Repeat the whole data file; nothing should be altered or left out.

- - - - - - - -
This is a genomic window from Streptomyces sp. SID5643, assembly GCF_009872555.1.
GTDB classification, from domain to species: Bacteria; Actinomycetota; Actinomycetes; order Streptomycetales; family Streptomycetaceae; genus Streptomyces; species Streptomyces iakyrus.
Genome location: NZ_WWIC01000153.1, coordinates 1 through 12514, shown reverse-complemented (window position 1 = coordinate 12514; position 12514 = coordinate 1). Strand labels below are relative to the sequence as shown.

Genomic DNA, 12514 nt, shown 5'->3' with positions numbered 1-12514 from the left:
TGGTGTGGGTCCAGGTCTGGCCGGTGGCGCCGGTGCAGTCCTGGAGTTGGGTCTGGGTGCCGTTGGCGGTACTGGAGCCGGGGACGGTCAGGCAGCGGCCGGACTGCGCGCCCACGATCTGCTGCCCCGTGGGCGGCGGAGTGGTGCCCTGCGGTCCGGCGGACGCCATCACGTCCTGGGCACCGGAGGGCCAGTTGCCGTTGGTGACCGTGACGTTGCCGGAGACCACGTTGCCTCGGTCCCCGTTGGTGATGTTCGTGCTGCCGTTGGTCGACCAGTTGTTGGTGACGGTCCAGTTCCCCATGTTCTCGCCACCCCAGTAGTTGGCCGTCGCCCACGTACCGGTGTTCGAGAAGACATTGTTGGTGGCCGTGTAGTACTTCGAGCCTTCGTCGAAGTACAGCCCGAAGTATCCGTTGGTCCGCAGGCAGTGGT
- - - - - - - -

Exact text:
This is a genomic window from Streptomyces sp. SID5643, assembly GCF_009872555.1.
GTDB classification, from domain to species: Bacteria; Actinomycetota; Actinomycetes; order Streptomycetales; family Streptomycetaceae; genus Streptomyces; species Streptomyces iakyrus.
Genome location: NZ_WWIC01000153.1, coordinates 1 through 12514, shown reverse-complemented (window position 1 = coordinate 12514; position 12514 = coordinate 1). Strand labels below are relative to the sequence as shown.

Genomic DNA, 12514 nt, shown 5'->3' with positions numbered 1-12514 from the left:
TGGTGTGGGTCCAGGTCTGGCCGGTGGCGCCGGTGCAGTCCTGGAGTTGGGTCTGGGTGCCGTTGGCGGTACTGGAGCCGGGGACGGTCAGGCAGCGGCCGGACTGCGCGCCCACGATCTGCTGCCCCGTGGGCGGCGGAGTGGTGCCCTGCGGTCCGGCGGACGCCATCACGTCCTGGGCACCGGAGGGCCAGTTGCCGTTGGTGACCGTGACGTTGCCGGAGACCACGTTGCCTCGGTCCCCGTTGGTGATGTTCGTGCTGCCGTTGGTCGACCAGTTGTTGGTGACGGTCCAGTTCCCCATGTTCTCGCCACCCCAGTAGTTGGCCGTCGCCCACGTACCGGTGTTCGAGAAGACATTGTTGGTGGCCGTGTAGTACTTCGAGCCTTCGTCGAAGTACAGCCCGAAGTATCCGTTGGTCCGCAGGCAGTGGT